Controversial housing development in Tuddenham St. Martin, near Ipswich, deferred over parking and safety concerns
A controversial housing development in a village near Ipswich has been deferred due to parking and safety concerns.
The development, put forward by Bennett Homes, a local housebuilder, would see 25 new homes, eight of which would be affordable, being built on a 1.54ha plot of land at the tail end of Keightley Way, on the edge of Tuddenham St. Martin.
Yesterday afternoon, members of East Suffolk’s planning committee, decided to defer the decision until they could have a site visit.
Cllr Mike Deacon said: “Before making such a decision which is going to impact on the lives of a whole village, we have to be very sure about how we feel and, currently, I don’t.”
A total of 75 objection letters were submitted since the plans were first submitted, with the main concerns, the council heard, being the lack of parking provision and road safety already troubling the village.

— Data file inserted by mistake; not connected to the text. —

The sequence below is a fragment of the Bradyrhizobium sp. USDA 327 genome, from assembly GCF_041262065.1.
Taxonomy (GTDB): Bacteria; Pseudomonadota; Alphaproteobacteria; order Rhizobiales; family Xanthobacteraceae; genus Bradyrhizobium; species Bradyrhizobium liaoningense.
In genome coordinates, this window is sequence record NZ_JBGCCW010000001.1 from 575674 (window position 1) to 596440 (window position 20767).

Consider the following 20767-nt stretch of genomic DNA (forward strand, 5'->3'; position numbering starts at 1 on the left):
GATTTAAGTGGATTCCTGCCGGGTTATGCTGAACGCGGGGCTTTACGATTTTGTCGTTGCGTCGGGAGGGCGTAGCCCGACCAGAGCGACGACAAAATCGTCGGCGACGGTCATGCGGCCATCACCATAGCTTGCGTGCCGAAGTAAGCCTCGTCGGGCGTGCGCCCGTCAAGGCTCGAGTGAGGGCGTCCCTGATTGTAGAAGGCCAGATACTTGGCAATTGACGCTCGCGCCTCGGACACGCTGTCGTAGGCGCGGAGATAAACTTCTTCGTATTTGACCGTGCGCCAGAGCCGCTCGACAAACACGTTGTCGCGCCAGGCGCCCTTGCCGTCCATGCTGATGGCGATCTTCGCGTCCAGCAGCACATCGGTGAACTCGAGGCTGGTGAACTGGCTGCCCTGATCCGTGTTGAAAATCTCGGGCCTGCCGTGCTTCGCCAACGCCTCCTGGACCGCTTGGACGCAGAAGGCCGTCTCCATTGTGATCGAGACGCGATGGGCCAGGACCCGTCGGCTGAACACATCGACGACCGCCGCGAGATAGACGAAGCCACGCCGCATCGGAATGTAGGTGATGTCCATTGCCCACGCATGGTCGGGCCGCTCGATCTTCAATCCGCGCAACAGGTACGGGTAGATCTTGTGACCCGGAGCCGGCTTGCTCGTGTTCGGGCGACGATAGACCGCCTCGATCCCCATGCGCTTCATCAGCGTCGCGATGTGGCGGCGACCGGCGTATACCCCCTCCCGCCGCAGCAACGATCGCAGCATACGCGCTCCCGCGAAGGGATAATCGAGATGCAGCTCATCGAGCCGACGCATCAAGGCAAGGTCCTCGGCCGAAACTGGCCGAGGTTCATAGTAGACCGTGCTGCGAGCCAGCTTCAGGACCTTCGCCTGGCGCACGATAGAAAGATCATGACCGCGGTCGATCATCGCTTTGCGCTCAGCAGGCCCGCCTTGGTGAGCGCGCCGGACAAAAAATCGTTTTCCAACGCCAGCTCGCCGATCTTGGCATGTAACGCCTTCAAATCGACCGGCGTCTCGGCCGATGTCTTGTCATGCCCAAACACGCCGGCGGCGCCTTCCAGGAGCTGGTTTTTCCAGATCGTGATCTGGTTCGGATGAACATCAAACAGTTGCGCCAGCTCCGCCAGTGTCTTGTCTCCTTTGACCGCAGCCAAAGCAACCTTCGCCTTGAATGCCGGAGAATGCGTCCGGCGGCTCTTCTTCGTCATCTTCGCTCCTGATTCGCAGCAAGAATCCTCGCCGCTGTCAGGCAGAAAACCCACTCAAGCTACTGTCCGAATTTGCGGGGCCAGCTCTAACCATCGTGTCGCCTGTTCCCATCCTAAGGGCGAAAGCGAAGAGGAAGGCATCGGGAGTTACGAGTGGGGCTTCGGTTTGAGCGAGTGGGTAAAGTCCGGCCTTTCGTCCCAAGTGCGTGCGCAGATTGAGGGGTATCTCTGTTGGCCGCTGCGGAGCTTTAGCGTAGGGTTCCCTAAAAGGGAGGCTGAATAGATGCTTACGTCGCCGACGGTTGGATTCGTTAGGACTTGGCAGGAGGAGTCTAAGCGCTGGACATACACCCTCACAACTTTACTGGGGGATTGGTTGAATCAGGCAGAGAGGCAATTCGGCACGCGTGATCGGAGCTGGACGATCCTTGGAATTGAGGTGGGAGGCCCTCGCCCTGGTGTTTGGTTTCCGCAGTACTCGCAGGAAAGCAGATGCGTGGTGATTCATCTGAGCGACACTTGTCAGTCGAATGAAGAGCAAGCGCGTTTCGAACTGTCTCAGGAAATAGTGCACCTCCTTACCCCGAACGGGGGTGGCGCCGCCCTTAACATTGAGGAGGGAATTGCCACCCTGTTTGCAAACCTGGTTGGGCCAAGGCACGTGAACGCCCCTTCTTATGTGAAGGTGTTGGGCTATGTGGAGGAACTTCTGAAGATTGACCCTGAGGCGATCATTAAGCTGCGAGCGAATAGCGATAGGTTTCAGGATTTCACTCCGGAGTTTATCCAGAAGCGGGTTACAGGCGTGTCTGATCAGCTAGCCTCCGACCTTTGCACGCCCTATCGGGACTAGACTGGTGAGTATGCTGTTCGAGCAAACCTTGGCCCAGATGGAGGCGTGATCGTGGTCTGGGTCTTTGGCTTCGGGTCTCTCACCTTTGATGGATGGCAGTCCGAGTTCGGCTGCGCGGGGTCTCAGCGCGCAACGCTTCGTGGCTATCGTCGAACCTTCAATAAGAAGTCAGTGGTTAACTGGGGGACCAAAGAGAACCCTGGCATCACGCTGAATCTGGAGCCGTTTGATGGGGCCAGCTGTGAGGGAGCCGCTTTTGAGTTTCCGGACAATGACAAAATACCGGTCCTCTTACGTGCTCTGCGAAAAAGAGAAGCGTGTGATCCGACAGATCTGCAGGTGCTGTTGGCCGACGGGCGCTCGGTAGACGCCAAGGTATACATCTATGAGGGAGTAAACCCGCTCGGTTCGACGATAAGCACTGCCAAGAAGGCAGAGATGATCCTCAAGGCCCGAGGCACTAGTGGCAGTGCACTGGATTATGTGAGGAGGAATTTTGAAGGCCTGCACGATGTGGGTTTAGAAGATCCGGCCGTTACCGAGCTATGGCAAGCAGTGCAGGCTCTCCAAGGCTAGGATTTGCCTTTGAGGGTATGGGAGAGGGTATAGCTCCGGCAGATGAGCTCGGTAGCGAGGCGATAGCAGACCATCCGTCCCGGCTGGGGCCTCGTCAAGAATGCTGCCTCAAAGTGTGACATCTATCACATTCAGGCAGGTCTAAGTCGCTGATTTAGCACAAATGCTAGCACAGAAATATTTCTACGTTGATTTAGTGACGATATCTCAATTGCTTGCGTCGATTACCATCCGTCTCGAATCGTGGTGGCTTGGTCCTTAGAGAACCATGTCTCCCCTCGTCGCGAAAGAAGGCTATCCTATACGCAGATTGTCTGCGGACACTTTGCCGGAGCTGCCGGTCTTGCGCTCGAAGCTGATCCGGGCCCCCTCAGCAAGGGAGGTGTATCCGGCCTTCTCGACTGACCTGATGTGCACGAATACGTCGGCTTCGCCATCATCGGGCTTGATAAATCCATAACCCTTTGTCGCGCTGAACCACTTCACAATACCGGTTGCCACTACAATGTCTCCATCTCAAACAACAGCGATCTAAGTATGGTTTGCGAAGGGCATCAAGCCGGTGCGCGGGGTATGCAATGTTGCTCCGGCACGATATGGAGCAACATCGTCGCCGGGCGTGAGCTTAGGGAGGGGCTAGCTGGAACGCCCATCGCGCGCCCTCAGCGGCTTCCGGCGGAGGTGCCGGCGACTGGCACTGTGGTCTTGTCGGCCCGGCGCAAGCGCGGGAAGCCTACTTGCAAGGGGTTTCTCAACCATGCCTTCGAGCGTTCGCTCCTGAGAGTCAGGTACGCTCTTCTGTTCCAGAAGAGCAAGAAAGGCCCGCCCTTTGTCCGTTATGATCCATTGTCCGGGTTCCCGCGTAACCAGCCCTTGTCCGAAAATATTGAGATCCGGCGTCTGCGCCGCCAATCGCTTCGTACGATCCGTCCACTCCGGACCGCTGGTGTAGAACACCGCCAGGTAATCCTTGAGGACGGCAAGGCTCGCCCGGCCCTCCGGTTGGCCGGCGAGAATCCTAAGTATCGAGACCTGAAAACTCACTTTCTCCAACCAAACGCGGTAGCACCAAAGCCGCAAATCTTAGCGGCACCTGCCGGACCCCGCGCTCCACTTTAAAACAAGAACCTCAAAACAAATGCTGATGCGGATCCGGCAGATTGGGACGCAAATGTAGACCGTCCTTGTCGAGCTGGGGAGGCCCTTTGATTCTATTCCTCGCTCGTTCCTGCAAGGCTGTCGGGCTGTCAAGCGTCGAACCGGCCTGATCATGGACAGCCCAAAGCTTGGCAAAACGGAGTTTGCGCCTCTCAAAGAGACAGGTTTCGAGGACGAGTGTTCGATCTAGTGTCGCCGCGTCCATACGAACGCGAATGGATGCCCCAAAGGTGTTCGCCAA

Although a holding objection was initially submitted by the county council’s highways department, this was later withdrawn, with a recommendation for a £100,000 contribution for pedestrian facilities from the site to local amenities.
Cllr Colin Hedgley, who represents Carlford and Fynn Valley, said residents already struggled to access shops and bus stops, with the development worsening the problem, and criticised the highways department for withdrawing its initial representation.
He added: “My main concern is the obvious ignorance of the highways department when it comes to parking and pedestrians walking on the road.
“In this council, we push cycling and walking and you can’t, on occasions, walk on that road, it is absolutely dangerous.”
However, Adam Bell, development director at the company, said the current plans took into account the objections raised by providing more parking places than required.
He added: “I do have concerns, but I don’t think we are adding to the existing difficulties that the village has.”
Cllr Mark Packard, who was against the site visit, said: “There are opinions for and against, as always — I think it does no harm to go and visit the site, but those same dilemmas will be here when we come back. We have to make decisions based on planning regulations.”